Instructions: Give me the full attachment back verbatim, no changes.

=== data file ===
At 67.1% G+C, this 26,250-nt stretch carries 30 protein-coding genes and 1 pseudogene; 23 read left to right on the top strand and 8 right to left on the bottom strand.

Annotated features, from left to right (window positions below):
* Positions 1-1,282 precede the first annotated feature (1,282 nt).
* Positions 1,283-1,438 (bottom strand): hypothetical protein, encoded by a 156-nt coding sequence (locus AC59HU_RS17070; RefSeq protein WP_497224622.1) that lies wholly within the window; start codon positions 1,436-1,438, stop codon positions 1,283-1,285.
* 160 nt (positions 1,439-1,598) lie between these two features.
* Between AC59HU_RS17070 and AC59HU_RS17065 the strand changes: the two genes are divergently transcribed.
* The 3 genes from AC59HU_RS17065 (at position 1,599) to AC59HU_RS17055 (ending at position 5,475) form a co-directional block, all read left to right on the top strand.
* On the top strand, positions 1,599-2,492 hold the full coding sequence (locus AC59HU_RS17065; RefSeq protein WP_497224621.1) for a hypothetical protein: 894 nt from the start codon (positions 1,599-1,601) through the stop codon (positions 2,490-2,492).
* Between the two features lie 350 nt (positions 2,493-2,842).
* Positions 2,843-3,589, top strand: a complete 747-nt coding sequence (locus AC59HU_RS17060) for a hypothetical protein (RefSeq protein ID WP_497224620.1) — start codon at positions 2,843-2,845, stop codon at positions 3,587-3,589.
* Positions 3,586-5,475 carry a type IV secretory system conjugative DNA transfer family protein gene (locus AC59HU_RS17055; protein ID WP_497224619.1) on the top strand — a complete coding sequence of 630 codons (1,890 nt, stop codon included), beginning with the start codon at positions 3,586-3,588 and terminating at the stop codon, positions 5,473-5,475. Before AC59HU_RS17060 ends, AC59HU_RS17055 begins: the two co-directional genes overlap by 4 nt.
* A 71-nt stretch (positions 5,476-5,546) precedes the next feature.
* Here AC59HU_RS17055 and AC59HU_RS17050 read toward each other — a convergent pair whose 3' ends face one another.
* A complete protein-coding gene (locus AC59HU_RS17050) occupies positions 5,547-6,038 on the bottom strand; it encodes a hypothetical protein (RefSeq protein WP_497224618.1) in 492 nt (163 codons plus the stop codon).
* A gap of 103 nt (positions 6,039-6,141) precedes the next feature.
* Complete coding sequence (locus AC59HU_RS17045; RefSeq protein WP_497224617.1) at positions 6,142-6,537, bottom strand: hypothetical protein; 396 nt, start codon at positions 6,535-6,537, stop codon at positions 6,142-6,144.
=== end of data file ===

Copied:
At 67.1% G+C, this 26,250-nt stretch carries 30 protein-coding genes and 1 pseudogene; 23 read left to right on the top strand and 8 right to left on the bottom strand.

Annotated features, from left to right (window positions below):
* Positions 1-1,282 precede the first annotated feature (1,282 nt).
* Positions 1,283-1,438 (bottom strand): hypothetical protein, encoded by a 156-nt coding sequence (locus AC59HU_RS17070; RefSeq protein WP_497224622.1) that lies wholly within the window; start codon positions 1,436-1,438, stop codon positions 1,283-1,285.
* 160 nt (positions 1,439-1,598) lie between these two features.
* Between AC59HU_RS17070 and AC59HU_RS17065 the strand changes: the two genes are divergently transcribed.
* The 3 genes from AC59HU_RS17065 (at position 1,599) to AC59HU_RS17055 (ending at position 5,475) form a co-directional block, all read left to right on the top strand.
* On the top strand, positions 1,599-2,492 hold the full coding sequence (locus AC59HU_RS17065; RefSeq protein WP_497224621.1) for a hypothetical protein: 894 nt from the start codon (positions 1,599-1,601) through the stop codon (positions 2,490-2,492).
* Between the two features lie 350 nt (positions 2,493-2,842).
* Positions 2,843-3,589, top strand: a complete 747-nt coding sequence (locus AC59HU_RS17060) for a hypothetical protein (RefSeq protein ID WP_497224620.1) — start codon at positions 2,843-2,845, stop codon at positions 3,587-3,589.
* Positions 3,586-5,475 carry a type IV secretory system conjugative DNA transfer family protein gene (locus AC59HU_RS17055; protein ID WP_497224619.1) on the top strand — a complete coding sequence of 630 codons (1,890 nt, stop codon included), beginning with the start codon at positions 3,586-3,588 and terminating at the stop codon, positions 5,473-5,475. Before AC59HU_RS17060 ends, AC59HU_RS17055 begins: the two co-directional genes overlap by 4 nt.
* A 71-nt stretch (positions 5,476-5,546) precedes the next feature.
* Here AC59HU_RS17055 and AC59HU_RS17050 read toward each other — a convergent pair whose 3' ends face one another.
* A complete protein-coding gene (locus AC59HU_RS17050) occupies positions 5,547-6,038 on the bottom strand; it encodes a hypothetical protein (RefSeq protein WP_497224618.1) in 492 nt (163 codons plus the stop codon).
* A gap of 103 nt (positions 6,039-6,141) precedes the next feature.
* Complete coding sequence (locus AC59HU_RS17045; RefSeq protein WP_497224617.1) at positions 6,142-6,537, bottom strand: hypothetical protein; 396 nt, start codon at positions 6,535-6,537, stop codon at positions 6,142-6,144.